"The egg is very good."
Translation:Tha an t-ugh glè mhath.
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I don’t know what kind of ‘addition of a in front of certain words’ you write about, but not, it has nothing to do with ‘allowing the mouth to form the sound’.
Your mouth is perfectly able to say an ugh without the t, and it is indeed what one would say in certain grammatical contexts, eg. air an ugh for on the egg.
It is just a grammatical rule that in singular nominative after the definite article masculine nouns starting with a vowel get a t- prefixed to them (an t-athair the father, an t-each the horse, an t-ugh the egg, an t-ainm the name), but not eg. in dative (ris an athair with the father) nor in genitive (an athar of the father). Feminine nouns also don’t get the t-, eg. an eala the swan.
The historical reason for the rule is that the masc. definite article comes from Proto-Celtic *sindos which changed to *indoh in early Primitive Irish, and then developed differently before consonants and before vowels. Before consonants the final -h blocked lenition (so masc. words in nominative are not lenited), but it finally lost the unaccented syllable, becoming ind and then in through assimilation of d to the previous n. Before vowels it lost the vowel in the ending, becoming *indh, the h devoiced d turning it into t: *int and that’s the form seen in Old Irish (eg. int ech the horse). Later that t got reanalyzed as part of the noun (and not the article) and started to be written as an t-each (and that is the modern form). You can read a bit more about the development of the definite article at http://nualeargais.ie/gnag/sindos.htm – this is a website about Irish grammar, but the information about history at that page is valid for Sc. Gaelic too.
I have read other comments/explanations on Duolingo that basically says a in front of a word (like charaid and mhàthair which are not lenited without the a) lenites the word and makes it easier to say linguistically within the sentence. That's what I was referring to though I suspect it is much more complicated than that in reality. Not being a native speaker it's hard to understand the rules and it's mostly learn by repetition and memory. Your answer is incredibly complicated and I'll keep trying to learn, my degree was in Zoology not linguistics lol!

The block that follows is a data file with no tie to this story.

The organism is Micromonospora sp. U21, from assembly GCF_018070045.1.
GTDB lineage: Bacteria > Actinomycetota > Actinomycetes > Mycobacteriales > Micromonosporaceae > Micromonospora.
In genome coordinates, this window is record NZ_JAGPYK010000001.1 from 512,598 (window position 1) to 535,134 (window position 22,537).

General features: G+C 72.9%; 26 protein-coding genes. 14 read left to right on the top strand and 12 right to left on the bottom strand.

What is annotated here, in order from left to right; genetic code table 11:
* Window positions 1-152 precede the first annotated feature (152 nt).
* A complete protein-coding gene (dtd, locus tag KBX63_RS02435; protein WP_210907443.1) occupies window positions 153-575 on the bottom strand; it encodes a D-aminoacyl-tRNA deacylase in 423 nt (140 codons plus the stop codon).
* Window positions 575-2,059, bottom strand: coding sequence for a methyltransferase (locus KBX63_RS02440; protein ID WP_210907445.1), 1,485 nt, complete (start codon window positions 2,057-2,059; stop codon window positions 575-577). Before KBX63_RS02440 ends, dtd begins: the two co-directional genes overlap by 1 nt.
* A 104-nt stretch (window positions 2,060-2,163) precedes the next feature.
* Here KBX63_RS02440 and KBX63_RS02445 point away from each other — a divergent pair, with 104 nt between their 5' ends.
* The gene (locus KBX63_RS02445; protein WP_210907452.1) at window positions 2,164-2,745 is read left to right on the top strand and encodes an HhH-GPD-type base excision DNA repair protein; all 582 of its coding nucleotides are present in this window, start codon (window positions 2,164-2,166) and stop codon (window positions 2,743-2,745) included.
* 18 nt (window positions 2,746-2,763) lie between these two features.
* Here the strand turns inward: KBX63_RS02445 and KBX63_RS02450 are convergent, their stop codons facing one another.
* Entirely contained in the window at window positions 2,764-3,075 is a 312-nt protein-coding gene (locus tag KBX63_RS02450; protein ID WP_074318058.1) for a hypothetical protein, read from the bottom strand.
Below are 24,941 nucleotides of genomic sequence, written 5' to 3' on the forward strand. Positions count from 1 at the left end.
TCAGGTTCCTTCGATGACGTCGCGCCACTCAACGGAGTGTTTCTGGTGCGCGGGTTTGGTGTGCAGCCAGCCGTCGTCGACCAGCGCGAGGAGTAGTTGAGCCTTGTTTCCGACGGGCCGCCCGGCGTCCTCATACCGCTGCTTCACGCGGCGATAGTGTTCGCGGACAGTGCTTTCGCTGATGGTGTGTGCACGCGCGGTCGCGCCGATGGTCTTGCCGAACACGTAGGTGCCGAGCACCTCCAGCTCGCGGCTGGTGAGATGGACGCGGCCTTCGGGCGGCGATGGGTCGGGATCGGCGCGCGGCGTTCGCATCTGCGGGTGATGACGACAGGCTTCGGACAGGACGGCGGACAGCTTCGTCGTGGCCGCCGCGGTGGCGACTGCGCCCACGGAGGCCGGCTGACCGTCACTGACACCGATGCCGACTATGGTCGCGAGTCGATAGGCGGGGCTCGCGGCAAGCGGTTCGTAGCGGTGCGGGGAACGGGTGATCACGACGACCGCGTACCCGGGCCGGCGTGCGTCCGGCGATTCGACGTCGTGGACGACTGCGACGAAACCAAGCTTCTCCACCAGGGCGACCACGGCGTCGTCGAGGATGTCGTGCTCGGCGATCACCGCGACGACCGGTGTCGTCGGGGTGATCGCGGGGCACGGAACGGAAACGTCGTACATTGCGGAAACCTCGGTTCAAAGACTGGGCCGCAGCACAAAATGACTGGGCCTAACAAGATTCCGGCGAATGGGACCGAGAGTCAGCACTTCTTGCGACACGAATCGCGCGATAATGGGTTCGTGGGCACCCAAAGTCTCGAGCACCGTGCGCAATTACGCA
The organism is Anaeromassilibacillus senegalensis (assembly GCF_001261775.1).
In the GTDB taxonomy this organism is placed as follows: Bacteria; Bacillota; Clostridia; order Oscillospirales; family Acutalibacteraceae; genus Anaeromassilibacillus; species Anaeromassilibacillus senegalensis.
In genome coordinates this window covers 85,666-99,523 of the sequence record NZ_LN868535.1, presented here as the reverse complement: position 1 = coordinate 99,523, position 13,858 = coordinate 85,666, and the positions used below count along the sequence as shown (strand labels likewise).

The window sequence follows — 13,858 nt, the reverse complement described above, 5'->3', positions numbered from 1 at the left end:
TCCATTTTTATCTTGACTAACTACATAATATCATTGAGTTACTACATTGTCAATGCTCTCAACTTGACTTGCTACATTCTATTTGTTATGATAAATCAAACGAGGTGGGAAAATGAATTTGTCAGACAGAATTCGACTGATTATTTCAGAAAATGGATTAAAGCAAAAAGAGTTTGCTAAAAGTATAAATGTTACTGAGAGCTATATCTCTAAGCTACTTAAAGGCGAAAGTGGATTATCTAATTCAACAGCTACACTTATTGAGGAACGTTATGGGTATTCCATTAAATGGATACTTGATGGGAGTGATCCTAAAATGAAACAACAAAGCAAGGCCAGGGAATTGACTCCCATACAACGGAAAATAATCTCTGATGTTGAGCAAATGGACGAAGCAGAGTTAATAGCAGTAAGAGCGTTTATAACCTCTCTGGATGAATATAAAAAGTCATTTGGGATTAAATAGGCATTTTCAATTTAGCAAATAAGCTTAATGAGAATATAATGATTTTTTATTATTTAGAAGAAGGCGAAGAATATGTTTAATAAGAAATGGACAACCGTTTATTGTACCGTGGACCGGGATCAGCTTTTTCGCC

The last paragraph is something you don’t need to know, I just provided it to show the reason behind the t-, you don’t need to know the historical development to use the grammar. ;-)
As for the vocative particle (the a going before names) – it has nothing to do with being easy to say either, it’s as easy to pronounce a name without it as it is with it…
Again, it’s just a grammatical rule that a comes before a noun in vocative (be it a name or other word by which you address somebody) and lenites it whenever you directly address somebody, hence a Sheumais (oh) James, a charaid (oh) friend, etc.
The a disappears before vowels – and that’s actually a phenomenon caused by ease of pronunciation – Gaelic avoids two vowels in a row when one of them is unstressed, so the a disappears before nouns starting in a vowel (hence just Anna, or athair (oh) father, or even Fhearghais (oh) Fergus) – although in some older texts it’s written even though not pronounced, so you may find texts with a Anna, a athair, a Fhearghais written down.
And – well, learning anything just takes time and practice. My own degree is in computer science and in automation, not in linguistics either – that I learn on my own. ;-)